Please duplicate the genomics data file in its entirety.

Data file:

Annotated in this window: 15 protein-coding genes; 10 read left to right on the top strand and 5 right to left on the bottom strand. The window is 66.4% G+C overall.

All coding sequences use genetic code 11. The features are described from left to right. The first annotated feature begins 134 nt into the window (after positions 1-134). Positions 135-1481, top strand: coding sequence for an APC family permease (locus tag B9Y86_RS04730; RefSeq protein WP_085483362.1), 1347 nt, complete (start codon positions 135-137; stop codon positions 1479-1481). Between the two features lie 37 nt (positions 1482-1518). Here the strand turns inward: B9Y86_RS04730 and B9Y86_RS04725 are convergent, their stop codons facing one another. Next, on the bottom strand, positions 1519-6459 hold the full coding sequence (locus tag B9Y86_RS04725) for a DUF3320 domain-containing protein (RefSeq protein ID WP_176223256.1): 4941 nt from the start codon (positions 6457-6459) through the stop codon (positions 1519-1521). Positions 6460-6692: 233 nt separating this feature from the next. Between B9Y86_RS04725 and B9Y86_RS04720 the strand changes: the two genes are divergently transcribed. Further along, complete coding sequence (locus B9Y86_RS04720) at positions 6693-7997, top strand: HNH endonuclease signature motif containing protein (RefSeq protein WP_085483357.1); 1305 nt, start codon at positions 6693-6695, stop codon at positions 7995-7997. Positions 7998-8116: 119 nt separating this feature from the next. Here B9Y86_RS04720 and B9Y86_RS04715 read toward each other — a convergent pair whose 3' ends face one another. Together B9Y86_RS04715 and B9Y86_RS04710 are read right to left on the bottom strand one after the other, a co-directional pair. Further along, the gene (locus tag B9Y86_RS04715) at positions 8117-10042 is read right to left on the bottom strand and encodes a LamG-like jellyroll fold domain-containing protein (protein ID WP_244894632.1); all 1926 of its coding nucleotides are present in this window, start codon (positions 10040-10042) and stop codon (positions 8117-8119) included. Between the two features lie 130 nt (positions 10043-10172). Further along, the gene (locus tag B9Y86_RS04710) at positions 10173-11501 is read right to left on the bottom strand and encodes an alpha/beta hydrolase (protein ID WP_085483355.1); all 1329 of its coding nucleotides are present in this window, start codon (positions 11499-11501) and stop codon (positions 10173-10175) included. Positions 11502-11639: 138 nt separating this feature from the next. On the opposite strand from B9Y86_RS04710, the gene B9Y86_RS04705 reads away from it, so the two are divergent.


Annotated in this window: 15 protein-coding genes; 10 read left to right on the top strand and 5 right to left on the bottom strand. The window is 66.4% G+C overall.

All coding sequences use genetic code 11. The features are described from left to right. The first annotated feature begins 134 nt into the window (after positions 1-134). Positions 135-1481, top strand: coding sequence for an APC family permease (locus tag B9Y86_RS04730; RefSeq protein WP_085483362.1), 1347 nt, complete (start codon positions 135-137; stop codon positions 1479-1481). Between the two features lie 37 nt (positions 1482-1518). Here the strand turns inward: B9Y86_RS04730 and B9Y86_RS04725 are convergent, their stop codons facing one another. Next, on the bottom strand, positions 1519-6459 hold the full coding sequence (locus tag B9Y86_RS04725) for a DUF3320 domain-containing protein (RefSeq protein ID WP_176223256.1): 4941 nt from the start codon (positions 6457-6459) through the stop codon (positions 1519-1521). Positions 6460-6692: 233 nt separating this feature from the next. Between B9Y86_RS04725 and B9Y86_RS04720 the strand changes: the two genes are divergently transcribed. Further along, complete coding sequence (locus B9Y86_RS04720) at positions 6693-7997, top strand: HNH endonuclease signature motif containing protein (RefSeq protein WP_085483357.1); 1305 nt, start codon at positions 6693-6695, stop codon at positions 7995-7997. Positions 7998-8116: 119 nt separating this feature from the next. Here B9Y86_RS04720 and B9Y86_RS04715 read toward each other — a convergent pair whose 3' ends face one another. Together B9Y86_RS04715 and B9Y86_RS04710 are read right to left on the bottom strand one after the other, a co-directional pair. Further along, the gene (locus tag B9Y86_RS04715) at positions 8117-10042 is read right to left on the bottom strand and encodes a LamG-like jellyroll fold domain-containing protein (protein ID WP_244894632.1); all 1926 of its coding nucleotides are present in this window, start codon (positions 10040-10042) and stop codon (positions 8117-8119) included. Between the two features lie 130 nt (positions 10043-10172). Further along, the gene (locus tag B9Y86_RS04710) at positions 10173-11501 is read right to left on the bottom strand and encodes an alpha/beta hydrolase (protein ID WP_085483355.1); all 1329 of its coding nucleotides are present in this window, start codon (positions 11499-11501) and stop codon (positions 10173-10175) included. Positions 11502-11639: 138 nt separating this feature from the next. On the opposite strand from B9Y86_RS04710, the gene B9Y86_RS04705 reads away from it, so the two are divergent.